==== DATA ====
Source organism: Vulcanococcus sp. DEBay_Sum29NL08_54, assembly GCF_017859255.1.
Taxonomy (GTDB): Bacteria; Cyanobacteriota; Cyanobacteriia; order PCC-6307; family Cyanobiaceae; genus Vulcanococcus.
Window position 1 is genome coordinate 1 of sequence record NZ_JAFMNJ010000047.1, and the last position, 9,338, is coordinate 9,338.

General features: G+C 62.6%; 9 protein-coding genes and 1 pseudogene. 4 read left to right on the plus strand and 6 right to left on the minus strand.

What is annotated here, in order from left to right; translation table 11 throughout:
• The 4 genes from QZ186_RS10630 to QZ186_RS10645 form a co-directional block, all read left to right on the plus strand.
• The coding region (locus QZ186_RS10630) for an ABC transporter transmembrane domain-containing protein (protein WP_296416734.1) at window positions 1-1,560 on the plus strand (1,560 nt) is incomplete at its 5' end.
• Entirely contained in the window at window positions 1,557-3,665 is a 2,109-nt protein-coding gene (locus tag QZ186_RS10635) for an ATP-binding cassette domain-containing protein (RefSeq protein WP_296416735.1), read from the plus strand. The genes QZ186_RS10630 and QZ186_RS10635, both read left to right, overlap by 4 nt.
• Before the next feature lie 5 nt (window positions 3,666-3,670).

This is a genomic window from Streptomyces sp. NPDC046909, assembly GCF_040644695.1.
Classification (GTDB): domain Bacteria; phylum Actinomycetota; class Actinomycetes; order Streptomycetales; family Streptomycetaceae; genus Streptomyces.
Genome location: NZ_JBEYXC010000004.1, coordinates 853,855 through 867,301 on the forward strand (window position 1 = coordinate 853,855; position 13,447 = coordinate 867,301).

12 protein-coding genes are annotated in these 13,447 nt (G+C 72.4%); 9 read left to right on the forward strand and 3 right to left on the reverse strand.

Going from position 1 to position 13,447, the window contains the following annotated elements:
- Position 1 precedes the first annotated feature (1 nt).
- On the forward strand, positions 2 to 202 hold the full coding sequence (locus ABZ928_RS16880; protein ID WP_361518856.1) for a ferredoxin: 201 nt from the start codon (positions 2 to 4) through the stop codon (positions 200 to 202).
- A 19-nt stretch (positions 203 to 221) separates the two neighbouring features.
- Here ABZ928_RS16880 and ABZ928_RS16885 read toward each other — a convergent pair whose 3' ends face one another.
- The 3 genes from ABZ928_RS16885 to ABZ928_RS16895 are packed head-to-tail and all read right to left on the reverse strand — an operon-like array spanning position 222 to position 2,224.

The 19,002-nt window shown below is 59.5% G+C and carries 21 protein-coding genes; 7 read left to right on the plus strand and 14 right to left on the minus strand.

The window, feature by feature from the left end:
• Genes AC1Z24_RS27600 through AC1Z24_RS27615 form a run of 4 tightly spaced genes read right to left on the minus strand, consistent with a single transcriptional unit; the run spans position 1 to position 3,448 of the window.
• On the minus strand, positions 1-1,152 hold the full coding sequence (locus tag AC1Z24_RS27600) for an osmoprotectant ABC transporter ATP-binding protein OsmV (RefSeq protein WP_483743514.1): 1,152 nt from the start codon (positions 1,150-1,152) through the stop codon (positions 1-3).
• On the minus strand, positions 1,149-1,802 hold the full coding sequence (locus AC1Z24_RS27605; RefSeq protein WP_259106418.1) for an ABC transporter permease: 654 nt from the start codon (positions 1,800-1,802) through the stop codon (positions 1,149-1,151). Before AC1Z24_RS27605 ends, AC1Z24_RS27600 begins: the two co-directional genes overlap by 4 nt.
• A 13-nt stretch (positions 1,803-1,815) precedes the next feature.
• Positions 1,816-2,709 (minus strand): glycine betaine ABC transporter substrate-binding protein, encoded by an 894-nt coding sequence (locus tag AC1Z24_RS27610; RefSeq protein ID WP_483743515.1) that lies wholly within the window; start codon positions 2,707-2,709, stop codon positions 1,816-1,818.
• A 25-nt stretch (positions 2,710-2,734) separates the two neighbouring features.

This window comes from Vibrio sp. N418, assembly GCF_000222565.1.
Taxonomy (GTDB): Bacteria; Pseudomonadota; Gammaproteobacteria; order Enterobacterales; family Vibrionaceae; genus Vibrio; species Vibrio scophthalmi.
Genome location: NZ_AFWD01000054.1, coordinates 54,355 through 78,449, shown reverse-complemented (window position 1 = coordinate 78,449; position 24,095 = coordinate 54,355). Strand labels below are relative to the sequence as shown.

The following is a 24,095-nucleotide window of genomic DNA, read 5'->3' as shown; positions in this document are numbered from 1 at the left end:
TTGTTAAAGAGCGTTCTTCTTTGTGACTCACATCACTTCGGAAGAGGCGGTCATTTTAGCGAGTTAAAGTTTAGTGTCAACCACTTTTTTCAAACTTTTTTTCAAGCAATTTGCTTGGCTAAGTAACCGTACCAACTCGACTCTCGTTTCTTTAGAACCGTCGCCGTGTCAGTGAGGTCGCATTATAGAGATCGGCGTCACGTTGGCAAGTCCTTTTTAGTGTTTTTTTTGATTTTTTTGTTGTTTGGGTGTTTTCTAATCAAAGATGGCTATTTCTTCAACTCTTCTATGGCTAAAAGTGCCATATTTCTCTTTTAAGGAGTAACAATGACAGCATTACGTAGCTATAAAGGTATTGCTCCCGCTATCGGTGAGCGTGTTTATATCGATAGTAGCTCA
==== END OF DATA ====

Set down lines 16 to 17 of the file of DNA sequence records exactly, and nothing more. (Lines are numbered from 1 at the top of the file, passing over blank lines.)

- On the forward strand, positions 2 to 202 hold the full coding sequence (locus ABZ928_RS16880; protein ID WP_361518856.1) for a ferredoxin: 201 nt from the start codon (positions 2 to 4) through the stop codon (positions 200 to 202).
- A 19-nt stretch (positions 203 to 221) separates the two neighbouring features.